http://assets-s3.rollingstone.com/assets/images/album_review/44eec9a205d7c1c14cc587a2457b9454c4ed97a5.jpeg One More From The Road

Lynyrd Skynyrd

One More From The Road

MCA Records
Rolling Stone: star rating
Community: star rating
5 0 0
November 4, 1976

"Crossroads," the Robert Johnson-cum-Cream metallic raver included on this live album, deftly encapsulates Lynyrd Skynyrd's influences: Southern blues-rock diced with the sharp blade of British hard rock. Cream was based conceptually upon the idea of the guitar as the primary rock manipulator; Skynyrd has secured its large audience by maintaining that notion.

But Skynyrd has always relied more on a solid repertoire of rock material than on instrumental expertise. Their three guitarists — Steve Gaines has joined to fill Ed King's old slot — have a solid arsenal of fills and solo ideas, but none of them has ever created a readily identifiable style. Appropriately, the solos in "Crossroads" never stray too far from Clapton's on Wheels of Fire. And ironically, the album's inevitable finale, "Free Bird" — the jam that made Skynyrd instant FM favorites — fails to maintain its heavyweight status, because it sounds, after four sides of the same, like just one final exertion of heavy-metal power.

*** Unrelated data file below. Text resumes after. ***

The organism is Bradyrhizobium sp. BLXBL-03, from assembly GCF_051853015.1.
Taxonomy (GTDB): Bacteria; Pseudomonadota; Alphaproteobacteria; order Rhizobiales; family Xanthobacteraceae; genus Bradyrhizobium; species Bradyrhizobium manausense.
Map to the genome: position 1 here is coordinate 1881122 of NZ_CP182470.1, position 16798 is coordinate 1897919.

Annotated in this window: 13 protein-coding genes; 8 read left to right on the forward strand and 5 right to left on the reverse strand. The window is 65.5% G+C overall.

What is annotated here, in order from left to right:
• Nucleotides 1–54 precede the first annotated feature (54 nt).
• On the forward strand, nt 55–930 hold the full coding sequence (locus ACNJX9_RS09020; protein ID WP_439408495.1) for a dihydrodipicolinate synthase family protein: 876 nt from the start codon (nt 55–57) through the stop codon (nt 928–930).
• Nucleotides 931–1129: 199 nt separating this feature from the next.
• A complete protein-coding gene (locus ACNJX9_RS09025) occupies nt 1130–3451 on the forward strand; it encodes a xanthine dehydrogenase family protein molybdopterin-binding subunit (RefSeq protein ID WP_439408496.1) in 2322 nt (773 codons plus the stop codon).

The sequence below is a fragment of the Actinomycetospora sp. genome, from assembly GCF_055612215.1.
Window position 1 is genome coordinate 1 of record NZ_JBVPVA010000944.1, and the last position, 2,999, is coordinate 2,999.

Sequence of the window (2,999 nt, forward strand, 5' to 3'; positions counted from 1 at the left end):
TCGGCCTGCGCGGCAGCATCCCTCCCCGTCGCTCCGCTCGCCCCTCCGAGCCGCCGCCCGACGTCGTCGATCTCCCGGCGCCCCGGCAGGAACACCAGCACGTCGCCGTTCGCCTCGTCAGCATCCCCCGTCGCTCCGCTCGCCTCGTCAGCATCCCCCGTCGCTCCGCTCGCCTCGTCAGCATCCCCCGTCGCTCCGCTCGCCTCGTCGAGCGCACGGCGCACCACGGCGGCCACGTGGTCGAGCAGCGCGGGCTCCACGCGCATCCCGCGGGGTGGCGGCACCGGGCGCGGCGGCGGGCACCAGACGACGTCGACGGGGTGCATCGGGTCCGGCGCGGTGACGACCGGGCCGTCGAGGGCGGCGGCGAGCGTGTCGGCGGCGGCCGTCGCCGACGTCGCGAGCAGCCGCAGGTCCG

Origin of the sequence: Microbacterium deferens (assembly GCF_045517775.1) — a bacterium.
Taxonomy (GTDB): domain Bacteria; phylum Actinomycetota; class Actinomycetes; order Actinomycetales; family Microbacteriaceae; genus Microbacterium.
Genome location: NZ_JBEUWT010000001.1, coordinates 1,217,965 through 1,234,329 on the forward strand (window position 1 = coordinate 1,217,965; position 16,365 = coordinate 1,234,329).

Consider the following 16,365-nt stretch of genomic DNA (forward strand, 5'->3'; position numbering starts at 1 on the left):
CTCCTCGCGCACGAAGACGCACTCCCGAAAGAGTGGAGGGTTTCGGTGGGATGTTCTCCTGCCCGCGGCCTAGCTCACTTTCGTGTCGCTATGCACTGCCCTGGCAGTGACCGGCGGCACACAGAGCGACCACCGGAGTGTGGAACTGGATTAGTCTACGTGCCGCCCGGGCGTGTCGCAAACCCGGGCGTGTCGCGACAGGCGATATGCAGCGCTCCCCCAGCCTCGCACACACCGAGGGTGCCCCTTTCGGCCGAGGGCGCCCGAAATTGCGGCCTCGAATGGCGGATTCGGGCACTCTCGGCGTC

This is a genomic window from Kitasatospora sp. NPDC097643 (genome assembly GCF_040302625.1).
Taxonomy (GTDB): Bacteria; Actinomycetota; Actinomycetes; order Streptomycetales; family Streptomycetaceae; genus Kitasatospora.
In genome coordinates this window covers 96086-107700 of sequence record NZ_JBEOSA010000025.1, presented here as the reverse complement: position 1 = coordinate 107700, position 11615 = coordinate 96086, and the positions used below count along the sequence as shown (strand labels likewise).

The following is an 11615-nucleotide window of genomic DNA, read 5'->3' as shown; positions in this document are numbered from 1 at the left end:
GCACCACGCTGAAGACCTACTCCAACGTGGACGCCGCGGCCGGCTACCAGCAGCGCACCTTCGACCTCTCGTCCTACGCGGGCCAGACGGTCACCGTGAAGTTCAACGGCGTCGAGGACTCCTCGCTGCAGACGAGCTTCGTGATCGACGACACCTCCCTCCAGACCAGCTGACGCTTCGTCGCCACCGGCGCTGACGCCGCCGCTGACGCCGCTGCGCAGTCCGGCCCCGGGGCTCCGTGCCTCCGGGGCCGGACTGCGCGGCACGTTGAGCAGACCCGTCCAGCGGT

While pianist Billy Powell remains in a largely supportive role, Ronnie Van Zant's singing is always solid — barroom-tough on rockers, properly vulnerable on two of the set's highlights, "Searching" and "The Needle and the Spoon." The only new song, "Travellin' Man,' which is sung with effective and unobtrusive background singers, receives a similarly world-weary interpretation. The album's real surprise though is a rock-out version of "T for Texas."

Skynyrd has never aspired to be more than a tough rock & roll band, and their live set — which draws more than half its material from their first two albums — lives up to that. Penny for penny, One More from the Road offers a prime cut of guitar rock.

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